How smart people create Smart Factories

From the steam engine all the way through electricity and computers to robots and data: The fourth industrial revolution has arrived. Commonly called Industry 4.0, this concept has entailed cyber-physical systems, Cloud Computing, Big Data analytics, IoT and Data Science taking manufacturing to the next level.

With Industry 4.0 come the so-called “Smart Factories”, where machines transmit data to each other independently, synchronise with each other, adjust production settings automatically, react to events, plan maintenance and obey safety rules; all this with little or no help from humans. 

Business Analyst and Agile Coach advising customers in manufacturing and other industries.

Franziska Grohmann 

Lead Shoring & Delivery, 

Project Manager Industry 4.0.

Carlo Cronauer 

What does intelligent production entail?

Traditionally, this requires a great deal of management oversight and detailed planning either manually or by different systems (think: ERP systems, SCM systems, systems to monitor chemicals or machine PLCs, etc.). Smart Factories, on the other hand, are managed by a system called MES (Manufacturing Execution System).

An MES is defined by the Manufacturing Enterprise Systems Association (MESA) as “a dynamic information system that drives effective execution of manufacturing operations using current and accurate data.” This means that the system guides, triggers and reports on plant activities as various events occur, and can also provide critical information about production activities to stakeholders across the organisation and supply chain.

These systems manage and execute most operations, from placing an order to shipping the finished product to the customer. The MES system does all this by integrating multiple data sources such as the data from sensors attached to the machines, PLC data, ERP data, etc.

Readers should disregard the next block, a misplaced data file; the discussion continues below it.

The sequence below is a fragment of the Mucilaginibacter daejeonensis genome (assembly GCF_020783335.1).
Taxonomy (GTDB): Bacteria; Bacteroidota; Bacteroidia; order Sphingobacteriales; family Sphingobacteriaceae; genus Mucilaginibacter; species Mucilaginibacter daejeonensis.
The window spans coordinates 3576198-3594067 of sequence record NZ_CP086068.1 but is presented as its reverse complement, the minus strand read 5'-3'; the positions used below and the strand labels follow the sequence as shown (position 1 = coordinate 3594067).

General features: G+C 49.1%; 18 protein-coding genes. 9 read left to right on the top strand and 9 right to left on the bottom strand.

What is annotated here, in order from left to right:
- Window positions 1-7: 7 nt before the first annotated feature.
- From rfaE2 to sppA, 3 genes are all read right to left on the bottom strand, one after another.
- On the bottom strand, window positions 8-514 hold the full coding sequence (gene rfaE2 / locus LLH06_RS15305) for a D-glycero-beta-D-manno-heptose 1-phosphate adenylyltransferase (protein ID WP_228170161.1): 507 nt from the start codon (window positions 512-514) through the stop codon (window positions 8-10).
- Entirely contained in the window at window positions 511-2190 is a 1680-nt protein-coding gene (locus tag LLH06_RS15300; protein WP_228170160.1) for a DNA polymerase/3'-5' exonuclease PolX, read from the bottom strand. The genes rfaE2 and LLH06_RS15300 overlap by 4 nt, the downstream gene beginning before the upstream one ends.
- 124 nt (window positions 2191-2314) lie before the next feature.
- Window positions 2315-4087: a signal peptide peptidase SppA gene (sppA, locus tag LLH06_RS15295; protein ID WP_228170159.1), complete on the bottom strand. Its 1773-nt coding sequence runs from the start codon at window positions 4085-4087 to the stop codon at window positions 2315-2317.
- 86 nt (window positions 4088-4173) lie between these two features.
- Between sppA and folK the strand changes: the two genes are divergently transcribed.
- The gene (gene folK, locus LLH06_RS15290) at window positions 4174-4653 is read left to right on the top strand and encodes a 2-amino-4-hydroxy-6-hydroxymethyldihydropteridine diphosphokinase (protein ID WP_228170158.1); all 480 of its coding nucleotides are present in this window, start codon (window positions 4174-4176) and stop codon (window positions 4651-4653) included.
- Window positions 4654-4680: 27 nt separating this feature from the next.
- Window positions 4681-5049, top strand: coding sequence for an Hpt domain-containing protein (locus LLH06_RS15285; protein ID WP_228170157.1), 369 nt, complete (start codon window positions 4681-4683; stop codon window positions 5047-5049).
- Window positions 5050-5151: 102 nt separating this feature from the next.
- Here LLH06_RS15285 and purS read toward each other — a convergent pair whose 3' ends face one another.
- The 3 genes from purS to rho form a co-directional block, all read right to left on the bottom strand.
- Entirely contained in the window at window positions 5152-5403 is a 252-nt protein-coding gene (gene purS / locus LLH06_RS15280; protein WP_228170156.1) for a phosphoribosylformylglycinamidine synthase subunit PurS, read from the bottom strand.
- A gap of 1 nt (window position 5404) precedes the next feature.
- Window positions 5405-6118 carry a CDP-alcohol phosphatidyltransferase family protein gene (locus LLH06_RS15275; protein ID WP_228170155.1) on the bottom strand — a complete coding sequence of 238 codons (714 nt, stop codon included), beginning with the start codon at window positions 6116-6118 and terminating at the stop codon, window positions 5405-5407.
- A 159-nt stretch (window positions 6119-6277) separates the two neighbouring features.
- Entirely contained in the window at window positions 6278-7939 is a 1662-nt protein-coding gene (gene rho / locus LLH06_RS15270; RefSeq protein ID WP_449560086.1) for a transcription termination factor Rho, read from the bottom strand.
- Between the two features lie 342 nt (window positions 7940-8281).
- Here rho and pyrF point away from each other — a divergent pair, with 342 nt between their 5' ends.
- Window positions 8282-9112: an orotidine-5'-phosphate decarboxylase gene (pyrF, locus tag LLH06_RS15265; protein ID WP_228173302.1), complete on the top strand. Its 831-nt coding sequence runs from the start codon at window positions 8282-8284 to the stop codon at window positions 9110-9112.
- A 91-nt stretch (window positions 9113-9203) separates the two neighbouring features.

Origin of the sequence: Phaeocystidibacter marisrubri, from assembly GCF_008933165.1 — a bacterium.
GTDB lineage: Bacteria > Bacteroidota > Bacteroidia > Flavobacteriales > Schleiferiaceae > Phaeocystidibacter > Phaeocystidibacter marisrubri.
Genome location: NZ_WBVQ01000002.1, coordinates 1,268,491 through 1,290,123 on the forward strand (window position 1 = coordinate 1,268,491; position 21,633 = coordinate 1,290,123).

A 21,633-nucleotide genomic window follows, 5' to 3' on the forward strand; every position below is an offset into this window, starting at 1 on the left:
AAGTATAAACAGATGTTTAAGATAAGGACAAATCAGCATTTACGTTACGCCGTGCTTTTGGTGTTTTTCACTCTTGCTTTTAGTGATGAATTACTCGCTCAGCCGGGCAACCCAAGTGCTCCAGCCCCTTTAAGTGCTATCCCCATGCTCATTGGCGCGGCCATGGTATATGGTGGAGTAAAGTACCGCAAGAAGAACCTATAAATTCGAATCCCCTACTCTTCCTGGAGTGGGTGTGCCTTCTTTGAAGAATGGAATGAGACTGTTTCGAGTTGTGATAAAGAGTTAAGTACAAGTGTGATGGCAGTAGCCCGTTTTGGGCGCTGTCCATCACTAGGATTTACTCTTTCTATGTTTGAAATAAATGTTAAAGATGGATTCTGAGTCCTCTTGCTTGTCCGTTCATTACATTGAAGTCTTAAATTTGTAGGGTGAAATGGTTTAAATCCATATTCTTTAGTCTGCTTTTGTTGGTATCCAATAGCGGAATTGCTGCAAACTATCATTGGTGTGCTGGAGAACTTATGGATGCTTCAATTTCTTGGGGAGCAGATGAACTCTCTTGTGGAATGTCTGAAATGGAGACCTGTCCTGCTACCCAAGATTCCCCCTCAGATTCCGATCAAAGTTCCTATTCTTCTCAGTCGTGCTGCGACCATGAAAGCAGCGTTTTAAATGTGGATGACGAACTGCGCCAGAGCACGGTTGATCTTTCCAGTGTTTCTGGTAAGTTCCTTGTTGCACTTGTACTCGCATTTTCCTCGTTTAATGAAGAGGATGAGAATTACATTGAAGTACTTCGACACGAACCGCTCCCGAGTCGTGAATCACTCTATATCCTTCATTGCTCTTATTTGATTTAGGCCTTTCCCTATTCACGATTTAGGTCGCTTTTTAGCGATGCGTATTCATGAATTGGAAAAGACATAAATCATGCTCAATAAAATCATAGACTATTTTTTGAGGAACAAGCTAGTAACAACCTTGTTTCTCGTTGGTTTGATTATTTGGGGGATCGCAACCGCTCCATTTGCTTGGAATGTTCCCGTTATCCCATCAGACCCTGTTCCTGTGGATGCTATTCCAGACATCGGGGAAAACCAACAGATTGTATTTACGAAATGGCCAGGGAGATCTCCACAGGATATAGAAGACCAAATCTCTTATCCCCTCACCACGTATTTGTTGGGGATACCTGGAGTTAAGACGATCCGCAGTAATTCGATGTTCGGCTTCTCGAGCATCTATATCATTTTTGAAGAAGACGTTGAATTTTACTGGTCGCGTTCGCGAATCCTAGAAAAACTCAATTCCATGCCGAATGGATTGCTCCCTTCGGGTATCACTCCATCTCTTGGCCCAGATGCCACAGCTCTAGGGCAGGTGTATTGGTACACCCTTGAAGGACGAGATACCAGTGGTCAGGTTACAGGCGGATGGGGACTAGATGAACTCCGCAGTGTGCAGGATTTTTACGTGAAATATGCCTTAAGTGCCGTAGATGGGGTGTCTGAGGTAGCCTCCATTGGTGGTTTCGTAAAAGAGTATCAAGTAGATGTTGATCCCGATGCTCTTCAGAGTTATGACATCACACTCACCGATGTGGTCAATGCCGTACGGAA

In other words, a factory becomes “smart” when it can organise itself almost automatically and with minimal human intervention.

A Smart Factory has the following aspects: 

  • Interoperability 

The computer software, sensors and machines installed in the factory communicate with each other and the workers. 

  • Information transparency 

The systems create a virtual image of the physical world through data sensors to contextualise information. All data is stored. 

  • Technical assistance 

The systems support humans in making decisions and solving problems as well as assisting or replacing them in difficult and unsafe tasks. 

  • Independent decision making 

The cyber-physical systems are able to use the data collected from the factory floor and make simple and complex decisions on their own, becoming as autonomous as possible.

"It is literally about factories being smart."

According to Capgemini’s Digital Transformation Institute, Smart Factories may contribute at least $500 billion annually to the global economy in the next couple of years.

What is the 4th  industrial revolution?

Human muscle was replaced with iron machines, initially powered by water and then by steam engines.

Railroads, the telegraph and 

electricity open the way to 

modern-style mass production.

Robots and sensors connect the Internet of Things to flexibly serve connected customers.

Analog and mechanical devices are replaced by digital controls.


First Industrial Revolution 


Second Industrial Revolution


Third Industrial Revolution


Fourth Industrial Revolution

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